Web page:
Well? What do you think?
Do dancers, the fine artists, have a higher injury rate than the more aggressive martial artists practicing Tae Kwon Do?
If you guessed that yes, ballet dancers have the higher injury rate, you are correct! I came across an interesting study showing this surprising conclusion the other day whilst nerding out on Pub Med.
In this recent study (March 2013) published in the Research in Sports Medicine journal, aplty titled Comparison of repetitive movements between ballet dancers and martial artists: risk assessment of muscle overuse injuries and prevention strategies, researchers looked at both ballet dancers and Tae Kwon Do artists to observe the differences in injuries of the two activities.
Both activities are similar in that they require a significant amount of flexibility, particularly at the hip (high kicks and fun things like that), yet the injury rate in Tae Kwon Do is much lower. And this despite the fact that Tae Kwon Do is clearly a contact sport.
Studies show that 64%-80% of professional dancers need to stop performing for extended periods due to Overuse Syndrome (OS). Although ballet and Tae-Kwon-Do seem to have similarities in muscle lengthening, the Tae-Kwon-Do injury rate is significantly lower.
Why? Tae Kwon Do was even found to be a higher intensity activity, so the intensity factor in ballet can be ruled out as the reason for their higher injury rate.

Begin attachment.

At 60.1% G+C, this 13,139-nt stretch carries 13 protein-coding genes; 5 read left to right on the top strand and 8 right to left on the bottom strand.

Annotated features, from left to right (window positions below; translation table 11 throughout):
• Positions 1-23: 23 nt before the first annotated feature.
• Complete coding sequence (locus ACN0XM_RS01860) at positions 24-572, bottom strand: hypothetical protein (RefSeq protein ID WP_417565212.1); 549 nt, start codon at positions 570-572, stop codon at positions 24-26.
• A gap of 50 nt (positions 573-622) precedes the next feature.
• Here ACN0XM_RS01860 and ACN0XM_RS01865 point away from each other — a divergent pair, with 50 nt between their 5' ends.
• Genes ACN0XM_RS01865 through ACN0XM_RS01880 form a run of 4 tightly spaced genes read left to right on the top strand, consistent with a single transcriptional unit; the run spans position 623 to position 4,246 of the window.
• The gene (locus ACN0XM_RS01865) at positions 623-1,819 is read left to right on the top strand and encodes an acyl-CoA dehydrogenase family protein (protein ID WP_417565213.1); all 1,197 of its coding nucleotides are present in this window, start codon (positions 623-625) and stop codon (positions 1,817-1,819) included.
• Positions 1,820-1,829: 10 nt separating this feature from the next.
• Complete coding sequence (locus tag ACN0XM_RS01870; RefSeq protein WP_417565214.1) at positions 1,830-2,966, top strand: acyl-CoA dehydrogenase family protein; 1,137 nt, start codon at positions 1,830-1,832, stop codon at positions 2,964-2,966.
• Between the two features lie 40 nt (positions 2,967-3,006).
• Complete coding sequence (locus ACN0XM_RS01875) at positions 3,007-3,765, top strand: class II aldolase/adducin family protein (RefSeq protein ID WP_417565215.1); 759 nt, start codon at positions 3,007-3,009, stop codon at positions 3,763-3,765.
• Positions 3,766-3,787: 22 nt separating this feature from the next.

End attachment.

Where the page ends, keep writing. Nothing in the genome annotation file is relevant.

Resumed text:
The methods used were 3D motion capture and biomechanical modeling. Six ballet dancers and five Tae-Kwon-Do artists participated in the study. The results show that intensity during Tae-Kwvon-Do is higher than that during ballet, particularly for small muscles. As intensity cannot be responsible for higher injuries, strength training for small muscles and shorter exercise duration in Tae-Kwon-Do may account for the reversed rate; consequently, this is a promising procedure for ballet training.
So there you have it. Despite the fact that Tae Kwon Do is a martial art with a higher intensity than ballet, requiring similar flexibility, the injury rate remains lower because they are STRONGER. Promising findings for ballet dancers indeed. Findings that correlate anecdotally with my own personal experience training dancers for strength.
Another interesting thing to note is that, in my humble opinion, the different psychology of the two activities could also be a factor in the high dance injury rate compared to martial arts. Whereas in many martial arts participants are taught to be “like water” and to master their minds, dancers often have highly stresful lives and suffer from anxiety, depression and body dysmorphic disorders.
Obviously it depends on the quality of instruction, but I believe that this focus on mind-body is an important aspect that gets ignored in dance, while for martial artists it is of supreme importance. An unhealthy, weak mind makes for an easily injured body, too.
Clearly this is something that requires more investigation, but its worth thinking about, for now.
So what are you waiting for? Science dictates you learn to strength train to prevent injuries. You can start HERE, with my 4 week online program for beginners. Go lift something heavier than your purse today, and follow up with some relaxing Zen.